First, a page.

In an effort to give Albertans some relief on their bills, the province will stop collecting the Alberta fuel tax and is introducing an electricity rebate, Premier Jason Kenney announced Monday.
Starting April 1, Albertans will be given a break of 13 cents a litre at the pump.
“We’ve heard Albertans’ concerns about the rising cost of living loud and clear,” Kenney said. “Stopping the provincial fuel tax puts money back in the pockets of Albertans when they need it most.
“For Albertans who are looking at the price of everything going up, from fruit and vegetables to fuel, this is real relief.”
The tax will be removed on a sliding scale, Kenney announced. When WTI oil is over US$90 per barrel, the tax will be removed. When the price is less than US$80 per barrel, the tax will be in “full effect.”
“That protects Alberta’s budget, it protects our fiscal health as a province because as those oil prices go up, so too do revenues to the provincial treasury,” Kenney said. “This is a fiscally responsible measure that will only provide this relief if the province is generating significantly generous revenues.”
The initiative will be put in place for the entirety of the 2022-23 fiscal year, but will be reassessed on July 1 and every quarter after that. It will also be reassessed before the government’s next budget.
The federal carbon tax is set to increase on April 1 from just under nine cents to just over 11 cents a litre.
“While the federal government is set to increase the carbon tax… Alberta’s government is taking the opposite approach and is stepping up to offer relief,’ Kenney said.
The province is also introducing a $150 electricity rebate to help Albertans with the high power bills they encountered this winter.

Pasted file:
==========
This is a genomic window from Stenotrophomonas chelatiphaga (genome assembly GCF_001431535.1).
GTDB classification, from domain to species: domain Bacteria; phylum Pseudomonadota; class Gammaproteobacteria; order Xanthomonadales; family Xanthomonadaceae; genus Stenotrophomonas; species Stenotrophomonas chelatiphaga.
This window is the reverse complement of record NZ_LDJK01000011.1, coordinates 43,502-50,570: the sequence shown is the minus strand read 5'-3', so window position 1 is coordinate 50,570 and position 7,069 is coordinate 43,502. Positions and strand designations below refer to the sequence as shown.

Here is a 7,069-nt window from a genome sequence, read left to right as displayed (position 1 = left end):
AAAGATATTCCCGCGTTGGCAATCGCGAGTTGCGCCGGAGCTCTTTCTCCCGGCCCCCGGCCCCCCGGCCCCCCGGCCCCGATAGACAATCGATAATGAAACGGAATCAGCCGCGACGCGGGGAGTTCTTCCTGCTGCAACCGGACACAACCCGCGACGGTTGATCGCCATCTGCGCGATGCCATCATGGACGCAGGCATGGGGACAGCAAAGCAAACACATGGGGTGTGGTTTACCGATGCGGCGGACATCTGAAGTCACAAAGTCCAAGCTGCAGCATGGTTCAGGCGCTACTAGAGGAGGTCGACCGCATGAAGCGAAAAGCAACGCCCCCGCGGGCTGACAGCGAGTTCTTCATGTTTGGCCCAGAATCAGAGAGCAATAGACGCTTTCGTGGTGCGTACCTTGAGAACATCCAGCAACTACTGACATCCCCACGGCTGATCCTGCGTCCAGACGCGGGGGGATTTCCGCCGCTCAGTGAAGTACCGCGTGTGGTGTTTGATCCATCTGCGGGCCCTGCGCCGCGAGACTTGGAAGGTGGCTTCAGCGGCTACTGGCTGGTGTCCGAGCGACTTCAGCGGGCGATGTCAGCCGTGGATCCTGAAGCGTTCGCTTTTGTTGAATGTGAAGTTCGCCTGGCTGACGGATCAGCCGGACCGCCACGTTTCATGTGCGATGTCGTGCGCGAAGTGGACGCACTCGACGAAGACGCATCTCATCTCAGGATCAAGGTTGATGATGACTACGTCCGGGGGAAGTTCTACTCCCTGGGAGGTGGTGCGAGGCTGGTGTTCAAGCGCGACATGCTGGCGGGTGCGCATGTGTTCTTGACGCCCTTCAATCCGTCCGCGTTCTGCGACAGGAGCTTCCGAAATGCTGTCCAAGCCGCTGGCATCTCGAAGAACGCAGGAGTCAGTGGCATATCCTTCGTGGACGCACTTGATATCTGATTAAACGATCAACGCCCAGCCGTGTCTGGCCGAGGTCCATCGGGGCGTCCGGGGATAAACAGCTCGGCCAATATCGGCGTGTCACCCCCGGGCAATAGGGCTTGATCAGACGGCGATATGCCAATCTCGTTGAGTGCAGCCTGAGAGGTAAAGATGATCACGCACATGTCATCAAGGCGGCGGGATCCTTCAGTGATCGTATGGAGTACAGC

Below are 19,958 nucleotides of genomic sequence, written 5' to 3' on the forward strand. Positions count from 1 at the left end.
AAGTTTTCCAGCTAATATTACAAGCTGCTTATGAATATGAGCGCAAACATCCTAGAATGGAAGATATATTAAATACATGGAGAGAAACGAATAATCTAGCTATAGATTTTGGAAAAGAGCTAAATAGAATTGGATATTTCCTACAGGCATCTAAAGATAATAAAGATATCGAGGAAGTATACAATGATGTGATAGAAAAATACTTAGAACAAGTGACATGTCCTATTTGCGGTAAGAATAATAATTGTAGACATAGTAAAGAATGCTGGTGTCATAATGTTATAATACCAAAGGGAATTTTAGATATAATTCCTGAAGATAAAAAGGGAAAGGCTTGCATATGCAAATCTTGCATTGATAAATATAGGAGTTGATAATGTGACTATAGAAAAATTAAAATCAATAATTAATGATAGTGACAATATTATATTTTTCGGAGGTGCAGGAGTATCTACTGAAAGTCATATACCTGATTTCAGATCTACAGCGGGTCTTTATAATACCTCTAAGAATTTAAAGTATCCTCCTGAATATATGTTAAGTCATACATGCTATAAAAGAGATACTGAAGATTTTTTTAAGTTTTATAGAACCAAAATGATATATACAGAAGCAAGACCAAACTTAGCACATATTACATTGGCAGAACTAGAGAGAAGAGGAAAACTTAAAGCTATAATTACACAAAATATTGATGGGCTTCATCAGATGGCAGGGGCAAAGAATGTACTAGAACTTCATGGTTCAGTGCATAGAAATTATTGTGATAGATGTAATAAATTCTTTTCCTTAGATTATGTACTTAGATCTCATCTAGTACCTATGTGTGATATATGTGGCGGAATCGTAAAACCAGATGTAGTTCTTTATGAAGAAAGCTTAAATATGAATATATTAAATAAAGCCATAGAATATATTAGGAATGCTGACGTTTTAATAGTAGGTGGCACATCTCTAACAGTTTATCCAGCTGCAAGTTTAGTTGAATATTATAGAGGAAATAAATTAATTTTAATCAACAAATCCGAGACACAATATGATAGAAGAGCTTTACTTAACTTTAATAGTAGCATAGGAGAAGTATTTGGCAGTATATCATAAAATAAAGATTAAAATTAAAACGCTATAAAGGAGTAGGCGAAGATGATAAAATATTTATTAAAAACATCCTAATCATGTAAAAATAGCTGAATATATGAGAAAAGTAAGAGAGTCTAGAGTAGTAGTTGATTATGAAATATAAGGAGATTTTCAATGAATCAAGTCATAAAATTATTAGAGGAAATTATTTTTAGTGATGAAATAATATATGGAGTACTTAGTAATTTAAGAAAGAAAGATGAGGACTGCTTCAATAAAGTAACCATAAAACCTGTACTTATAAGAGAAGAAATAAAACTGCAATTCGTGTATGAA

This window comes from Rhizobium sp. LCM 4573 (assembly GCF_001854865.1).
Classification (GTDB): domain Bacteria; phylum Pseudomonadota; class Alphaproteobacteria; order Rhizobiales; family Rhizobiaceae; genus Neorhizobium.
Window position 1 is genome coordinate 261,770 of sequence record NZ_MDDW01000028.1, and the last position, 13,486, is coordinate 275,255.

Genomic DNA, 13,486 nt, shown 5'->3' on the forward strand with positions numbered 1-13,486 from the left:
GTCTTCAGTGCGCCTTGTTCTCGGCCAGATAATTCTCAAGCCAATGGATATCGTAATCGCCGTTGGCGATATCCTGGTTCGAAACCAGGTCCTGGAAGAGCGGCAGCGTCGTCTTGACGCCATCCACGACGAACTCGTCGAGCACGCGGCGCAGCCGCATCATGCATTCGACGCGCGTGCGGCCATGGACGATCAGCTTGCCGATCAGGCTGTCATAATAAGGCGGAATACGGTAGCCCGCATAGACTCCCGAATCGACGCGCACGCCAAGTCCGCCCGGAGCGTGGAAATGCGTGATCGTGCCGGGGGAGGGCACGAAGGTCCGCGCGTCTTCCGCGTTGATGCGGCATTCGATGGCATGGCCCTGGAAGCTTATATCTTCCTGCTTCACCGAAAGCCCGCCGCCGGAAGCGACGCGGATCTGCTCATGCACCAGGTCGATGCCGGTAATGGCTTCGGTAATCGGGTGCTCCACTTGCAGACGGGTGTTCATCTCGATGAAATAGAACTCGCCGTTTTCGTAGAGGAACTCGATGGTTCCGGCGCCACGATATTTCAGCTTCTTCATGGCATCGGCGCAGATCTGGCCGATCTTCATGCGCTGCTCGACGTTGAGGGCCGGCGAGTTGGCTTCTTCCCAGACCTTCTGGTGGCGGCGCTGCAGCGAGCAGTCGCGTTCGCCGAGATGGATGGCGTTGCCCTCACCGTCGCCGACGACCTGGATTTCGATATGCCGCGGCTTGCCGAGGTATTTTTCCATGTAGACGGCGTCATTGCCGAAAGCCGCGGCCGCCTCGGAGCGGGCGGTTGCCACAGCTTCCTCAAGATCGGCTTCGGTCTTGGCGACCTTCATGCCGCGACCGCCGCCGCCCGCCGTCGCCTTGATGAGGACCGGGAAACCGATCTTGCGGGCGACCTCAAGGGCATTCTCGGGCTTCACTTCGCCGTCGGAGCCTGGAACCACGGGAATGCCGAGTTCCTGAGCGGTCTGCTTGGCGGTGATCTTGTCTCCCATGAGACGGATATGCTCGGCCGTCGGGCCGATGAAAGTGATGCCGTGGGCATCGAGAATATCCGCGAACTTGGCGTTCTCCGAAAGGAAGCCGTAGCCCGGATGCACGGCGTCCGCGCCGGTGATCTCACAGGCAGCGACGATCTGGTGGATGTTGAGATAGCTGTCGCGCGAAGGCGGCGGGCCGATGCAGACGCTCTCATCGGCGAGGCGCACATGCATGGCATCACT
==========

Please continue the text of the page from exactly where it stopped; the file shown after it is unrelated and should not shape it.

According to Associate Minister of Natural Gas and Electricity Dale Nally, nearly two million Alberta families, farms and small businesses will receive three $50 rebates designed to retroactively target bills from January, February and March.
“If you pay an electricity bill, you will see this rebate on it. Most households, farms and small businesses are expected to be eligible.”
There will be no need to apply for the rebate, as it will be automatically applied to anyone who used few than 250 megawatts of electricity.
The government plans to introduce legislation in the spring to administer the rebate, but Kenney said it will take the province some time to get that money to Albertans since there are 45 different energy providers in the province.
“We’ll take action as soon as possible to introduce legislation and get this done,” he said.
The electricity rebate will combine with the natural gas rebate that was announced in the 2022 budget, the province said.
The change in gas tax and the two rebate programs don’t go far enough, the Opposition NDP said in a statement.
“Albertans are struggling right now. The cost of everything is going up, and many of these rising costs are a direct result of UCP policy,” energy critic Kathleen Ganley said. “The UCP’s latest plan falls well short of what’s needed and Albertans will continue to struggle with basic costs.”
“Enough with these fake rebates that will never help Albertans.”
According to the 2022 budget, Alberta was set to collect about $1.284 billion in the provincial gas tax.
© 2022 Global News, a division of Corus Entertainment Inc.